Athletic Staff Spotlight: Haylee Black


Photo by: Ainara Eizaguirre Irastorza

Assistant athletic trainer, Haylee Black, thrives in the grind of college athletics.

Haylee Black discovered her dream of helping athletes early in her educational experience and continues to pursue it in her second semester as an assistant athletic trainer at FMU. 

“I was in IB Biology and that was not a good fit for me, so I switched into the sports med class,” Black said. “With that, I liked the anatomy aspect of it and learning about the body and how the body is like a puzzle when it comes to anything being wrong with it. We were required to work one football game and I fell in love with it.” 

Ever since that high school experience, Black started her path towards athletic training. She worked with the football team for her school during her junior and senior years and learned the basics. 

She had been a multi-sport athlete with softball, basketball and a bit of volleyball, but the athletic training experience with the football team conflicted with some of the schedules. To fit in some sort of sport, Black started archery. She competed through middle school and high school in the off-season but had to stop in college with her busy schedule.

After high school, she went to Winthrop for her undergraduate degree and was admitted into the athletic training program her sophomore year of school. After undergrad, Black was looking for a graduate assistant position and found one through Young Harris College in Georgia. While she was a GA, she earned her master’s degree in Kinesiology from North Georgia University. 

“I like college athletics and the atmosphere of it,” Black said. “I’m closer to age with the kids and they can relate to me much more than I could to a high schooler; you’re here to compete and be a part of a team; we have a goal and a championship in mind.”

At the time, Young Harris College was in the Peach Belt Conference—the same conference as FMU. A native of Myrtle Beach, SC, Black was ready to move closer to home for her first job out of graduate school.

“My head athletic trainer at Young Harris knew a Mcleod employee, one of the coordinators here, and she was hiring for the FMU position,” Black said. “Within two weeks I was offered the job here.”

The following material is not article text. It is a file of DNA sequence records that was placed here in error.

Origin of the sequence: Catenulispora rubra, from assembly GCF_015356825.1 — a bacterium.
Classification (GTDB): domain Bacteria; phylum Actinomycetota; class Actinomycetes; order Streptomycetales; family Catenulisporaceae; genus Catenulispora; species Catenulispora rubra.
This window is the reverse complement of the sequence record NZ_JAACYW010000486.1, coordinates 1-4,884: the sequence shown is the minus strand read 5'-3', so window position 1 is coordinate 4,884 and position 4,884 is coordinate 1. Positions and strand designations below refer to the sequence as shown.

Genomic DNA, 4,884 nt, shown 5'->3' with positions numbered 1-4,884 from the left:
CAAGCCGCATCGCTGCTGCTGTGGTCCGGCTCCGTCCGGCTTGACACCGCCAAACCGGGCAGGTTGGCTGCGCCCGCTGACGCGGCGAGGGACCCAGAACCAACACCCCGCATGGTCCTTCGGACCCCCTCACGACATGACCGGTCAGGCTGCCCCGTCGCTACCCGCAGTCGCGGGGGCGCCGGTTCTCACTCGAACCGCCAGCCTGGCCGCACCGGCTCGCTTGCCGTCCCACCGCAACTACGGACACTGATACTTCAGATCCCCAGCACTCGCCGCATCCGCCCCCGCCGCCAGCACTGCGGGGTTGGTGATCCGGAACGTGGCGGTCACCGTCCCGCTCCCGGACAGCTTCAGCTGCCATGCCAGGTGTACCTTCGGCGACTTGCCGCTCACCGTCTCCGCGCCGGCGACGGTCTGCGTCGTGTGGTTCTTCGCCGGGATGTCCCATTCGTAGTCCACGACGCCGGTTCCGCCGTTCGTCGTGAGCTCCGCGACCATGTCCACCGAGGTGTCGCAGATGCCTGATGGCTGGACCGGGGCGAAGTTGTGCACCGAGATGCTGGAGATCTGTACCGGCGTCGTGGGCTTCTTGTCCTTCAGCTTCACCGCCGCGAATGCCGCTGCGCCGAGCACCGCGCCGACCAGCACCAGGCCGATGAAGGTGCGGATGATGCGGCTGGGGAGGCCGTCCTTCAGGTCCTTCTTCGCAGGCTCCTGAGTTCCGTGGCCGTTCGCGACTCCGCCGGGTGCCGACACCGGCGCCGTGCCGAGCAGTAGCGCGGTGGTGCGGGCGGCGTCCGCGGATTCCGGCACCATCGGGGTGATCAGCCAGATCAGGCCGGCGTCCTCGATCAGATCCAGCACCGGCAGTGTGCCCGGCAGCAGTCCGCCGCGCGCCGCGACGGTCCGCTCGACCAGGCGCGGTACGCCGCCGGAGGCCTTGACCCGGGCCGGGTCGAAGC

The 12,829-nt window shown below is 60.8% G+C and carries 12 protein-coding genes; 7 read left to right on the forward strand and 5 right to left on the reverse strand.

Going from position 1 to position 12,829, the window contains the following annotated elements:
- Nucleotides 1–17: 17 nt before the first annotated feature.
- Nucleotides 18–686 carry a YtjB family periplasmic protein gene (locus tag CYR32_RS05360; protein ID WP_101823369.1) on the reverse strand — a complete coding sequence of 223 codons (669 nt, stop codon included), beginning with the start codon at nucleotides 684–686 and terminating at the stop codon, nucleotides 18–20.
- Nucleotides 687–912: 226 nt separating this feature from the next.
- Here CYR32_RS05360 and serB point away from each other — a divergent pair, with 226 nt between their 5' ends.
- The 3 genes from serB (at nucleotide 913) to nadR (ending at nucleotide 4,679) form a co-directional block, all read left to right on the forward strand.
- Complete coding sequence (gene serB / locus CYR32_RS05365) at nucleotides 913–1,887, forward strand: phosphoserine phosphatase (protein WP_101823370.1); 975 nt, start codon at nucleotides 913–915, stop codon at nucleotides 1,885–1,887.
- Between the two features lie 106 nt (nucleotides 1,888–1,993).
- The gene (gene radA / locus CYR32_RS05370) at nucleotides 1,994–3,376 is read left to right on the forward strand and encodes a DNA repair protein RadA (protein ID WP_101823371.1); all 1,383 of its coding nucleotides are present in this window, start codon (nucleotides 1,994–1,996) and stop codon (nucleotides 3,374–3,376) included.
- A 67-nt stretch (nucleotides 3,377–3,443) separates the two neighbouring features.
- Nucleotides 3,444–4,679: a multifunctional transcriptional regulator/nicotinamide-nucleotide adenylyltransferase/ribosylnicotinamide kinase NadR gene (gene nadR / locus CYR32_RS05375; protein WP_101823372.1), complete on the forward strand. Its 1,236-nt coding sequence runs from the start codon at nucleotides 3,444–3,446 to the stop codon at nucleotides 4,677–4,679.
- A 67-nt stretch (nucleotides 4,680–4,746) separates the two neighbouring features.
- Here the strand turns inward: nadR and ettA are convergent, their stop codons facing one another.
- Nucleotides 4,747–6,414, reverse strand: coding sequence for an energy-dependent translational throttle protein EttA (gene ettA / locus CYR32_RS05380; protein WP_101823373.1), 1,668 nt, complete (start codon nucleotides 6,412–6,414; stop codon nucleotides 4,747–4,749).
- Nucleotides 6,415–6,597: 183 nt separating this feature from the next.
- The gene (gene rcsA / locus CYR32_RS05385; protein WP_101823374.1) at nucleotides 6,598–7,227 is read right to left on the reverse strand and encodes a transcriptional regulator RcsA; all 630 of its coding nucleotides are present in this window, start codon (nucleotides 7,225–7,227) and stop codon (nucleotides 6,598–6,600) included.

Black takes care of women’s soccer, women’s basketball and she is on call for cheer. She also works the majority of the tennis matches. Though it is a busy job, she claims to be acclimating well to the environment.

“It’s been an adjustment, but it’s been good,” Black said. “I love my kids and love my coaches—couldn’t ask for better coaches. They’re adjusting with me, adjusting to the new environment, just dealing with the craziness of COVID on top of it all.”

Black has the unique experience of performing her job almost exclusively during COVID. 

“I haven’t had a non-COVID experience,” Black said. “I had one full Fall season without COVID, from then it’s always been COVID.”

Despite the new normal, Black claims to love the dynamic aspect of college athletics. COVID or no COVID, the hectic schedules of college sports teams are constant. 

“That’s one thing I like about the college aspect—I could be working a practice until 6:30 or 7 p.m. but have to get up at 5 a.m. Yes, it’s going to be a terrible wakeup, but it’s the ever-changing-ness of it I like; and I like to travel,” Black said.

However, when it is time to settle down and have a family—something far, far down the road according to Black—Black could see herself transitioning to high school athletic training. She believes that adjusting to a steadier schedule to spend time with the future family would not be a sacrifice so much as a choice to prioritize her loved ones. For now, though, she prioritizes her job (and maybe archery). 

You can see Black courtside during women’s basketball games and on the courts for tennis matches. If she is not in the gym, she is spending time in the athletic training room in the Smith University Center rehabilitating and treating all of the athletes.